for walkers. They have never been abandoned by trade and so matured from toll roads to A roads and motorways. I also learned that even such an undeniably ancient route as the Ridgeway has never existed as a definitive path. It was composed of dozens of different trackways, some suitable for winter, some for summer, some for cattle, some for wheeled vehicles and some for lone, stout walkers.
When I was 27, I fell into the company of a group of friends who showed me the joy of a signposted footpath. Lindy Guinness, artist, dairy farmer and the party-going Marchioness of Dufferin and Ava, started things off. She had allowed the coast-hugging Ulster Way to lay a branch through her Clandeboye estate so that walkers could reach Helen’s Tower, the inspiration for the Irish war memorial at Thiepval, in the Somme.
It was a brave gesture at the time, as the Troubles had shattered the trail into dozens of different pieces. (It had been conceived in 1946 by visionary forestry worker Wilfrid Capper, who charmed farmers into permitting a 665-mile path studded by 15 youth hostels to cross their land.) Led by such determinedly free spirits as Patrick TrevorRoper and Sean Rafferty, we walked and stripped off to swim in lakes and in the sea.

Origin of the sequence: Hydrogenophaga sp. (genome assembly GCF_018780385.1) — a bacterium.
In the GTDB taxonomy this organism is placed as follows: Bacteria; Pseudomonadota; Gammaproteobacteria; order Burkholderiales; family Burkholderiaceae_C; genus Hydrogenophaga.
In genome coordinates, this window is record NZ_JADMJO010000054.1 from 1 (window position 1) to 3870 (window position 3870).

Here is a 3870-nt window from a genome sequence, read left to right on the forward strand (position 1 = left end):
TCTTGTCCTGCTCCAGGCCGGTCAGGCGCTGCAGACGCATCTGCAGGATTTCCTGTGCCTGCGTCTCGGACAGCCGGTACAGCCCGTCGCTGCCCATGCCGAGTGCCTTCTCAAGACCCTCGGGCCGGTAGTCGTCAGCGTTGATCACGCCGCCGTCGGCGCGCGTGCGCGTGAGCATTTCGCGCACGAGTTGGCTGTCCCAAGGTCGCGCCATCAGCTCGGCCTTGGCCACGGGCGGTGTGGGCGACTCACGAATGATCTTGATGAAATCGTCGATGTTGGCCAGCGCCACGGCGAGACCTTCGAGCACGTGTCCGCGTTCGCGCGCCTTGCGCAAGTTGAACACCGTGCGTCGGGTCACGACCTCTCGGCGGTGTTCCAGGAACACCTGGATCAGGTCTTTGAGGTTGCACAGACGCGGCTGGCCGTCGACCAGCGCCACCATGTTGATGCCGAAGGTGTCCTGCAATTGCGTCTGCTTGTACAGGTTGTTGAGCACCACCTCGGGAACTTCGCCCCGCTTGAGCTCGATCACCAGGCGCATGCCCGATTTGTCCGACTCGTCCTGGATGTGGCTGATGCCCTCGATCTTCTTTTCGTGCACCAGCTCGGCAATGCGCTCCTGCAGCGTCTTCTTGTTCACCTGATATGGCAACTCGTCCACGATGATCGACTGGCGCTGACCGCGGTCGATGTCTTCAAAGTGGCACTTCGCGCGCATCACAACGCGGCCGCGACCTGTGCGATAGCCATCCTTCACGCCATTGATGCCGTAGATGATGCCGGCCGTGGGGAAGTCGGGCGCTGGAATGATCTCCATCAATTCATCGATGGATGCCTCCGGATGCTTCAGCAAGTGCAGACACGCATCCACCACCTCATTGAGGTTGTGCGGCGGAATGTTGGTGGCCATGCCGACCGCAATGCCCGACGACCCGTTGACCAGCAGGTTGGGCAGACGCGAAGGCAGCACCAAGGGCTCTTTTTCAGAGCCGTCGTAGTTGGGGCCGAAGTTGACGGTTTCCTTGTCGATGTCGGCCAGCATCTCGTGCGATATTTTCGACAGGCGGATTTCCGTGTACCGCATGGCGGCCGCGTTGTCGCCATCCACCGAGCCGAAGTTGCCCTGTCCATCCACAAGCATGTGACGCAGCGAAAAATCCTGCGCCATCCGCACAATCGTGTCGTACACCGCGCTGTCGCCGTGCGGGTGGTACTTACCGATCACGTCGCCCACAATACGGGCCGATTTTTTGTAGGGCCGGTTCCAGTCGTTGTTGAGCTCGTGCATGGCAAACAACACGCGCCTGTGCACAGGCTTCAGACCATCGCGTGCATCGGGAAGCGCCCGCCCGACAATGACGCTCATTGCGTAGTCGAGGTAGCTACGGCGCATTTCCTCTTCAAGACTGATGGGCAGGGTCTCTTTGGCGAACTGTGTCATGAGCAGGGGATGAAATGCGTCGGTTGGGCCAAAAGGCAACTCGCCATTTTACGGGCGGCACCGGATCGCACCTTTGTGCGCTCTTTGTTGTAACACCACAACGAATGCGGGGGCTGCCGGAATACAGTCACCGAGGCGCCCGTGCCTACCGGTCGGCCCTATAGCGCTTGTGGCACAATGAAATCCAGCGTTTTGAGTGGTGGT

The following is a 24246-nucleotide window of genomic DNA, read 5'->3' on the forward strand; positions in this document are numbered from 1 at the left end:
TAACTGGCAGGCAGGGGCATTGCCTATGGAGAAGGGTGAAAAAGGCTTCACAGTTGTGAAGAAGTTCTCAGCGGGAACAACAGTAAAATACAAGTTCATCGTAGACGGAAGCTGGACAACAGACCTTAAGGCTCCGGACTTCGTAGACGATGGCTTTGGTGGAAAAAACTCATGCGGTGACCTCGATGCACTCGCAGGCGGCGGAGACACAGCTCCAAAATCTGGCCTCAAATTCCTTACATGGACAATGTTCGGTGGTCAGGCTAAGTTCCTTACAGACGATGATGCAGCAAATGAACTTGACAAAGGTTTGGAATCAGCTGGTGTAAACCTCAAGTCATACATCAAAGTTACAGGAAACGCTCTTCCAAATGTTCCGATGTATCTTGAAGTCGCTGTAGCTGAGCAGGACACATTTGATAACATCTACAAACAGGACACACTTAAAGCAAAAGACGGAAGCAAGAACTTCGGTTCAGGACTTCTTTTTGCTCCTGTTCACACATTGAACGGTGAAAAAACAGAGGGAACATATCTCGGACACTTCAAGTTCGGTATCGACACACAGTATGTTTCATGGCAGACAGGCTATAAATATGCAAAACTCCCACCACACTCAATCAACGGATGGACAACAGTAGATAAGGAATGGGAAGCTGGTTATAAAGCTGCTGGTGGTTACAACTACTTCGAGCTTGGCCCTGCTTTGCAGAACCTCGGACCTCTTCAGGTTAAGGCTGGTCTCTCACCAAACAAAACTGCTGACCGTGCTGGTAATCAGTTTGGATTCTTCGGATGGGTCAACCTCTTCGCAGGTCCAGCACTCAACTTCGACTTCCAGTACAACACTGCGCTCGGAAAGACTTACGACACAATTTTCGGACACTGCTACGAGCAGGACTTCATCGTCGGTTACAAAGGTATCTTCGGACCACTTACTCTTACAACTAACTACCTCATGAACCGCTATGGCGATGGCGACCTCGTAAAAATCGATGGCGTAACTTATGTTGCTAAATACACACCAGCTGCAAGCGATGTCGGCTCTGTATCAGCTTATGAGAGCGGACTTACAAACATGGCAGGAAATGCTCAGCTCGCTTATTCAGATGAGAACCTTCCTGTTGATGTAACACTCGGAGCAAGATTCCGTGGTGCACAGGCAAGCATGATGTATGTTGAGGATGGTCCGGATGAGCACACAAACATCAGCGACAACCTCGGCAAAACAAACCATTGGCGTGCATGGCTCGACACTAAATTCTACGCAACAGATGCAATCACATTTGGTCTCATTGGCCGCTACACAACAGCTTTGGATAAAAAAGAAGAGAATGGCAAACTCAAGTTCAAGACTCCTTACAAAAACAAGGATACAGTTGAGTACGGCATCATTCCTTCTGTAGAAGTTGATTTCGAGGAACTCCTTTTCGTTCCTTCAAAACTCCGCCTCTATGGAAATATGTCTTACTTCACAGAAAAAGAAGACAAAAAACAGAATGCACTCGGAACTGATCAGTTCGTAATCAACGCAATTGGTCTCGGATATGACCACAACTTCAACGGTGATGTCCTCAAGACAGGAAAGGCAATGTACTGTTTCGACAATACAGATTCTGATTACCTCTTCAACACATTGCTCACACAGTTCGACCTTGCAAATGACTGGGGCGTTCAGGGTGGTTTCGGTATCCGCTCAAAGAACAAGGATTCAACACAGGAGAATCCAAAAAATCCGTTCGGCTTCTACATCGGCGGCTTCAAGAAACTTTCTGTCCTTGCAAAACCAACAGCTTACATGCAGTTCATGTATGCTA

Lindy had been taught by Duncan Grant and her husband had championed David Hockney—between them, they connected Bloomsbury with the 1960s. I drew up a plan for a sacred wood based on the tree calendar suggested by Robert Graves in The White Goddess.
A year later, George Clive (the squire of a handsome brick manor house hidden in Herefordshire woods) organised the same group to walk Offa’s Dyke. George had practised the route before our arrival. We needed no maps, but were led by this wellread but taciturn man along the ancient frontier between the Britonic Welsh and the Saxons.